Pearson said it has three locations signed and ready to do staggered openings in the coming weeks at Kenaston Crossing, Sage Creek and Fort Richmond Plaza.

Started in Calgary in the late ‘70s, this quick service sushi and Japanese food shop operates out of formats of between 1,200 and 1,800 square feet. (The Kenaston Crossing location is a former Starbucks that relocated close by with a location that could accommodate a drive-thru.)

“We have been working with Edo Japan corporate for three and a half years to help them find the right candidate for a master franchisee,” he said.

Pearson said that while it can be risky to open multiple locations of a new brand in a market, in this case the franchisee group is clearly up for the challenge. It already operates 60 other locations of various brands.

“If you have the back of house experience this group has and the wherewithal, the horsepower and the business knowledge they will be able to tackle a province-wide roll out,” Pearson said.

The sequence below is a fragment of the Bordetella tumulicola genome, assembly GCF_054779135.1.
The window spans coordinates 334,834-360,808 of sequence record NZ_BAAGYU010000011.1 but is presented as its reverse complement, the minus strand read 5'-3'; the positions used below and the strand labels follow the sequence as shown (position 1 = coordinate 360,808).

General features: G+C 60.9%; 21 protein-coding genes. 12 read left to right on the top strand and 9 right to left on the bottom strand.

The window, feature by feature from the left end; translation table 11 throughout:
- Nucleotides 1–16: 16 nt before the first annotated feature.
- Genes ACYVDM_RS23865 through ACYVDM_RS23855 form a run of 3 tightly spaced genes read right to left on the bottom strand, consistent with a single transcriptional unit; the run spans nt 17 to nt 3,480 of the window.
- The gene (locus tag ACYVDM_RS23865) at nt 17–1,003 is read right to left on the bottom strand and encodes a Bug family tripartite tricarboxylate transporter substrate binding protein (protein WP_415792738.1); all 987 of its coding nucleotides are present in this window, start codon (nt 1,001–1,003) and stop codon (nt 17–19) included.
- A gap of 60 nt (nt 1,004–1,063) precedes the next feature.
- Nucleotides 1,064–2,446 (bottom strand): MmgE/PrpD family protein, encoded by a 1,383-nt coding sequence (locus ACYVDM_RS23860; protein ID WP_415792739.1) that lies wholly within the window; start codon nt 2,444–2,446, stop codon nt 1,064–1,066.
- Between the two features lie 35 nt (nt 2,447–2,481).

Christophe Benard photo Edo Japan restaurant in Edmonton.

Popeyes Louisiana Kitchen — When the first Popeyes opened a little more than a year ago in Seasons of Tuxedo adjacent to the Outlet Collection mall at Kenaston Boulevard, there was traffic jams and near hysteria.

“It was literally off-the-charts busy,” Stronger said. “I am their representative and I could not believe it. It did not make sense.”

A second location in Westwood has just opened and a third in Transcona is coming soon. The franchisee, the Enright Group of Boston Pizza fame, have four more in the works including a soon to be opened location in Portage la Prairie.

The 2,500 square foot Westwood location at 3420 Portage Ave. is the former site of an Hakim Optical store but was originally built for Wendy’s complete with a drive-thru egress and window.

“It’s a very rare commodity (a building already equipped with drive-thru facilities),” said Stronger. “A drive-thru may not be an absolute necessity but they add a substantial amount to the bottom line.”

Stronger also touted the strength of the Popeyes franchisee as an extremely important factor in the success of the enterprise.